Over the past few months Hashable, a startup focused on networking, has become an addiction among many of the power players in New York’s tech scene. It allows users to track who they meet with and who they introduce, creating a dataset that measures in fine detail the social economy of Silicon Alley. “Once I started, I was hooked,” says Charlie O’Donnell of First Round Capital. “Now I’m feeling a bit competitive. I really want to be one of the top connectors.”
Big-name investors like O’Donnell and Union Square Venture’s Fred Wilson use the service regularly. But on the site’s leaderboard the top three users, not counting Hashable employees, are a CEO of a small dating site, a relatively unknown investor and an NYU senior and Dogpatch Lab’s intern named Trevor Owens. Which begs the question, how exactly does the site quantify social capital?
First, a quick breakdown of how the site works. Hashable has been in private Beta since July, but made it’s big debut on TechCrunch yesterday thanks to Erick Schonfeld, who introduced Fred Wilson to Chris Dixon with this Twitter post.
Once users sign up for Hashable, it scans their emails and Twitter posts for Hashable tags. Because Schonfeld tagged his tweet with #intro and @ hashable Dixon and Wilson will each receive an invitation to a Hashable icebreaker page where they can learn more about one another. Schonfeld gets a few points, called Hashcred, for introducing the pair. If they endorse the introduction through Hashable, Schonfeld gets even more.
“There is so much activity that goes on within your social graph that doesn’t get seen,” says Hashable CEO Michael Yavonditte. His aim is to go beyond sites like LinkedIn, which show users connections, but have no mechanism for recording the depth or chronology of these links.
“The big picture here, from my perspective, is that LinkedIn is useless because there’s no way to tell the difference between someone that “connected” with you after meeting once on a bus, and someone you have breakfast with every week,” says Justin Wohlstadter, who manages the NYC seed fund Penny Black. “Hashable has really created the first environment where it’s possible to track and visualize that data. And once you do that, a ton of cool and useful things are possible. Imagine you’re launching a startup in the clean-tech space, and you go to a friend’s profile and see that he has lunch every week with Vinod Khosla. That’s powerful information.”
So why is an intern like Trevor Owens more powerful on Hashable than a big-name VC like Fred Wilson? “We’re trying to measure social capital, but the site just started, and it’s not perfect,” says Yavonditte. “At the same time, I think it speaks to the way a young guy like Trevor approaches the New York scene.”
Charlie O’Donnell agrees. “Fred Wilson probably isn’t a top connector. Having worked for him, I know his inbox is flooded with various requests and he probably doesn’t make nearly as many intros as Trevor does. A guy like Trevor uses introductions as a way to create social capital and he’s enthusiastic about climbing up the social community ladder. Fred probably gets a ton of people introduced to him, but probably doesn’t make nearly as many in return given where he is in his career.”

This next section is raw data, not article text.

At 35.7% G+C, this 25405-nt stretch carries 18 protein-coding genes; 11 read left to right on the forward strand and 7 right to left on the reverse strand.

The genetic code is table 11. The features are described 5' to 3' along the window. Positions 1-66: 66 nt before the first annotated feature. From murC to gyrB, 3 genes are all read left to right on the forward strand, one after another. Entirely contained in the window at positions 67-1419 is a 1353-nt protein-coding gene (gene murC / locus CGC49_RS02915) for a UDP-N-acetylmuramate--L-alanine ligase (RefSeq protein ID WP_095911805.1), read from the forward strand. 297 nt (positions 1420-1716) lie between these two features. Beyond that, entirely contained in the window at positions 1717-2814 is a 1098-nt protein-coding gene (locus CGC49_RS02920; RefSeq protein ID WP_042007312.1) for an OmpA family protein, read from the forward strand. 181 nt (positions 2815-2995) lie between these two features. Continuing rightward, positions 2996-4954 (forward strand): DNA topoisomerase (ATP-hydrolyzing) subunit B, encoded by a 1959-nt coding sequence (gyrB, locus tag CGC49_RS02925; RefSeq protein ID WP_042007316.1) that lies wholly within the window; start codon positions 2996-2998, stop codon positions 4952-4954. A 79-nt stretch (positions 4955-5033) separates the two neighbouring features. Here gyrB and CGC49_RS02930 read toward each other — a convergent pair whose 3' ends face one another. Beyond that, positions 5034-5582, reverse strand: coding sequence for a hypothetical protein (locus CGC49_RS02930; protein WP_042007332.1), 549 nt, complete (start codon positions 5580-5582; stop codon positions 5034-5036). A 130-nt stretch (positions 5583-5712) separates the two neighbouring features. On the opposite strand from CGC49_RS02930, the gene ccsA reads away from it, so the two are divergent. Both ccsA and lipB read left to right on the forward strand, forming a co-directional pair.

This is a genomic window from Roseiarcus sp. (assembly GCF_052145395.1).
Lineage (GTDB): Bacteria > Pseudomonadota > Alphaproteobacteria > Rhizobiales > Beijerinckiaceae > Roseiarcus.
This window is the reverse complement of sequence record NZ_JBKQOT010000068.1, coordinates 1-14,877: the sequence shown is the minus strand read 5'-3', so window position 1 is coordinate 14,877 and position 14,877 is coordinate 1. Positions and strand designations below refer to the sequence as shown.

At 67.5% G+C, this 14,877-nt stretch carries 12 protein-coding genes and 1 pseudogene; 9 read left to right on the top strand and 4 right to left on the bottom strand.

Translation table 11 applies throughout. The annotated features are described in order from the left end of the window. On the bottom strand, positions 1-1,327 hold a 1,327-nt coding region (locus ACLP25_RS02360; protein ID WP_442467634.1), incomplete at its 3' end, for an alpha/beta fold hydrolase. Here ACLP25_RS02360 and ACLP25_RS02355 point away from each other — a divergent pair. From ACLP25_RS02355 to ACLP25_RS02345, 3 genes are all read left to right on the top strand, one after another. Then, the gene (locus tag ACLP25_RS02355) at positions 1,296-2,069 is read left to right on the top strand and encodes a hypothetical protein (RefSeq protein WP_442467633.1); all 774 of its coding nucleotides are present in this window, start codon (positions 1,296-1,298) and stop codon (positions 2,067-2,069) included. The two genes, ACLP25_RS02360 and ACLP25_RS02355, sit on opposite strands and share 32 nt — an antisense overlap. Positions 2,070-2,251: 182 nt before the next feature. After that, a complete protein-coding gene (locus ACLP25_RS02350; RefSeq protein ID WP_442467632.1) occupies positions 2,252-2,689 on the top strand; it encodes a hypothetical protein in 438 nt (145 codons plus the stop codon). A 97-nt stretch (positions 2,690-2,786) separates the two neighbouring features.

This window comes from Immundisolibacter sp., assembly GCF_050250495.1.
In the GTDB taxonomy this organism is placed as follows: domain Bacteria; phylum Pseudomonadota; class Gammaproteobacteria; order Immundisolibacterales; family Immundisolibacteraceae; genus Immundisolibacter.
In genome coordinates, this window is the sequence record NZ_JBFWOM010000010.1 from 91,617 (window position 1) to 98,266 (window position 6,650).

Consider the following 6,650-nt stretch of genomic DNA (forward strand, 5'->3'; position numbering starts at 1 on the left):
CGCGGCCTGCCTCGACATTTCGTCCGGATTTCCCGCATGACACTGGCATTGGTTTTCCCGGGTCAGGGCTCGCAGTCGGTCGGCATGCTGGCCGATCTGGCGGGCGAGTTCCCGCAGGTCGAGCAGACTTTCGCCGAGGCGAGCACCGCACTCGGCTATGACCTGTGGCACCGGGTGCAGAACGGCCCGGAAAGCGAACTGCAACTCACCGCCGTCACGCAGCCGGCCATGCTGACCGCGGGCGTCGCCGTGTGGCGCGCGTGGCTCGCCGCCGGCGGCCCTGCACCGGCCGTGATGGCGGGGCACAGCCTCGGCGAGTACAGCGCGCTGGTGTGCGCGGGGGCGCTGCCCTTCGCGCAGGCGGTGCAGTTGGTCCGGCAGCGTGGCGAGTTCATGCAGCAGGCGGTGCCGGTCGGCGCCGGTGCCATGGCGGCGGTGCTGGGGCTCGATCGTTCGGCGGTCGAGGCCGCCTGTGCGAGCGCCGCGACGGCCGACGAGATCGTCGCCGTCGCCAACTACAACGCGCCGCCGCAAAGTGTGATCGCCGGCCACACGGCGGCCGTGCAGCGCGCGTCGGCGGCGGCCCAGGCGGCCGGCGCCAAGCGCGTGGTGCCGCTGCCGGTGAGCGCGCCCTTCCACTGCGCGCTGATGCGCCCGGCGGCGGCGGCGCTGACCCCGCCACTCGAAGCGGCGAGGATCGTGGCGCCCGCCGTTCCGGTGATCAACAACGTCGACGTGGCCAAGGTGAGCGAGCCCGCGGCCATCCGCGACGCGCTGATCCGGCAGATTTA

Owens agrees that Hashable was a chance to define himself on the Silicon Alley scene. “I thought it was cool to be an early evangalizer and was motivated by the fact that Emily Hickey, Hashable’s chief marketing officer, had invited a lot of NYC influencers like Charlie O’Donnell and Fred Wilson. I knew I could beat them on the leaderboard if I got a head start. I’m really on the ground floor of the startup scene, whereas I think Fred kind of has to avoid a lot of people or he would get mobbed from his popularity. He can’t take as many risks just hanging out and talking with unproven people like I can.”
Hashable CEO Michael Yavonditte says that he expects the service to improve rapidly now that it has opened up beyond the private beta. “We’re still figuring out how to balance the amount of credit people receive for various interactions. People who can make big connections or help a startup to find significant funding will see a much bigger increase in their Hashable status than someone who just introduces folks over coffee.”
Yavonditte believes that over time, the advantages of being an active user and early adopter will start to fade. “David Tisch, director of NY Techstars, is not a very active user of the service. But he has risen to #32 on the leaderboard because so many other users see him as a valuable connection in the scene and reference him in their Hashable posts.”
For now, however, Yovonditte is less focused on making the service a definitive guide to the most influential users and more concerned with making Hashable as fun and addictive as possible. “In the post-Facebook world you have to be cool first. The business side of things comes much later.”
The big question that remains is how much information people will be willing to share on the service and whether or not people outside the tech community will be as open and interested in sharing their networking activity. Hashable users like Charlie O’Donnell and Trevor Owens both said that they publicize most of their networking activity, but would be hesitant to put information on Hashable that might tip others off to sensitive investment plans.
“I’ve debated this one with friends, but as of now I can’t think of a situation where I wouldn’t post the connection,” says Justin Wohlstadter. “Obviously the old guard has a lot of hesitation about publishing that kind of data, and I was at cautious at first too, but so far no one has provided me with a good argument for keeping any of this activity private. Plus, I’ve used a lot of early stage startups in my life, and this one is frickin’ addictive.
bpopper at observer.com
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